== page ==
What about Lava and UML?

Because of the incremental and the uncompromising point-and-click style of Lava programming and because of the ease of renaming and rearrangement operations we believe that Lava may also be used already in the early (analysis and design) stages of application development, which seem to be dominated by UML tools presently.

E.g., the typical UML use case "customer opens new bank account" could also be described by three Lava classes Bank, Customer, Account, and a method openAccount of Bank, whose declarations could be established in the twinkling of an eye by just a few point-and-click operations. In this stage, the classes would not yet have any attributes or methods, except for Bank, which would have a method openAccount, but the latter would not yet have any formal parameters.

The main advantage of using Lava from the beginning is that you can fill in ever more details in a quite incremental way just as they come into your mind. For instance, if you recognize that openAccount should have an input parameter of type Customer and an output parameter of type Account then you can add these details easily and immediately in Lava, while in UML you would be forced to first translate your use cases into a class diagram before you can specify method parameters.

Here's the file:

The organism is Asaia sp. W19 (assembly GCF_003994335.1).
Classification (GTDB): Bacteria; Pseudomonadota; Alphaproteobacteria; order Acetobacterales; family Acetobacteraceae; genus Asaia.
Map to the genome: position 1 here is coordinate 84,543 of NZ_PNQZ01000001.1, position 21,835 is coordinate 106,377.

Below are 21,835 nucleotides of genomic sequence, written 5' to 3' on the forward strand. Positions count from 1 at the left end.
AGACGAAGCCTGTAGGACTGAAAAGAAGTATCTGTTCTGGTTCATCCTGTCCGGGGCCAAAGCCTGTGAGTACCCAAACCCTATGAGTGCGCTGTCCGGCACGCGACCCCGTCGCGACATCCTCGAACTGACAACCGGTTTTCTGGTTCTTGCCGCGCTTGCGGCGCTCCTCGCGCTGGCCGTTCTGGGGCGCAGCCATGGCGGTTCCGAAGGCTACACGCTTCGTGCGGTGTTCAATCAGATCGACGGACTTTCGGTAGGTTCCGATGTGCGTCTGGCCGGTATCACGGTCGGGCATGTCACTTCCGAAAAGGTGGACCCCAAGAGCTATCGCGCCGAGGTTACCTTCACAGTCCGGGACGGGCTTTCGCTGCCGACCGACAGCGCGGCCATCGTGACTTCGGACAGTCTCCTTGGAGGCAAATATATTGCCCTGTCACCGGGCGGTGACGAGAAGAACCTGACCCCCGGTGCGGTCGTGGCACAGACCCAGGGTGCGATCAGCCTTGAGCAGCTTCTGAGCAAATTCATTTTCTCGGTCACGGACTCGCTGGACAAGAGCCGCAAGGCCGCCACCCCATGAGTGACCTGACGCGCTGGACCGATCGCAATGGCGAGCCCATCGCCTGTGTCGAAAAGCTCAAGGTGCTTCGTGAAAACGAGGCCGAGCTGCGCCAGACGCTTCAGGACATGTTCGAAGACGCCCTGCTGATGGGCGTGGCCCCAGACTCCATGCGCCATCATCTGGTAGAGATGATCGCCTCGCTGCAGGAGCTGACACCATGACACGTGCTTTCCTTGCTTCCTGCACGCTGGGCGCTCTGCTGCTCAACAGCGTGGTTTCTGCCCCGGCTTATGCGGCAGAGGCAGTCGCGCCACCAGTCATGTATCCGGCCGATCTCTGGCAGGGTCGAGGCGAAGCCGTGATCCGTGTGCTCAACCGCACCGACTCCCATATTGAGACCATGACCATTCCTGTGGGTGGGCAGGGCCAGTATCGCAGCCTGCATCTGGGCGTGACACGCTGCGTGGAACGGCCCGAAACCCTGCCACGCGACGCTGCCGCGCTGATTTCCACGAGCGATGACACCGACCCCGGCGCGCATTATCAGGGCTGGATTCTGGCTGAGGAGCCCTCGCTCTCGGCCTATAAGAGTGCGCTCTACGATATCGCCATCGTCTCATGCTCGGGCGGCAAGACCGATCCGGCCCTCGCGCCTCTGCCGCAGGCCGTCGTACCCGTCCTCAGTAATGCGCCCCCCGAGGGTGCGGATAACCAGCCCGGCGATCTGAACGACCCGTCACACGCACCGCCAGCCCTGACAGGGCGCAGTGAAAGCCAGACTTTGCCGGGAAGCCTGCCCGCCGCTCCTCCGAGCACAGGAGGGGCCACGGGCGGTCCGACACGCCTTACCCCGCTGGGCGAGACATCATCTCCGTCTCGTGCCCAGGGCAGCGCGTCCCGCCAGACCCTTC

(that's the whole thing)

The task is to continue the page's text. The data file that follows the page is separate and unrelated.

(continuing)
Another recognition is that graphical representations would tend to grow very soon beyond the margins of a sheet of paper or a screen, thus compromising ease of understanding and editing.

So our conclusion and our present working hypothesis is that you should have a single, compact, primary language like Lava that supports seamless, consistent, incremental development from analysis over design up to implementation.

Without any doubt, you would like to produce additional graphic representations of selected, particular aspects of your system or application in various ways.

The second part of our working hypothesis now is that these additional graphical (or other) representations should be produced in an automatic or semi-automatic way from the complete and more compact primary representation as a Lava program, just like many existing programming environments are already able to produce class diagrams or call graphs from source code. As a by-product, this would also make it easy to keep these derived secondary, for instance graphic, representations consistent with your primary code at all times.

The AST-nature of the internal representation of Lava programs should greatly facilitate the generation of such derived, secondary representations of Lava programs, and these would be very welcome supplements to the existing Lava programming environment.

See also

How can I contribute to the Lava development?

Who might be interested in Lava?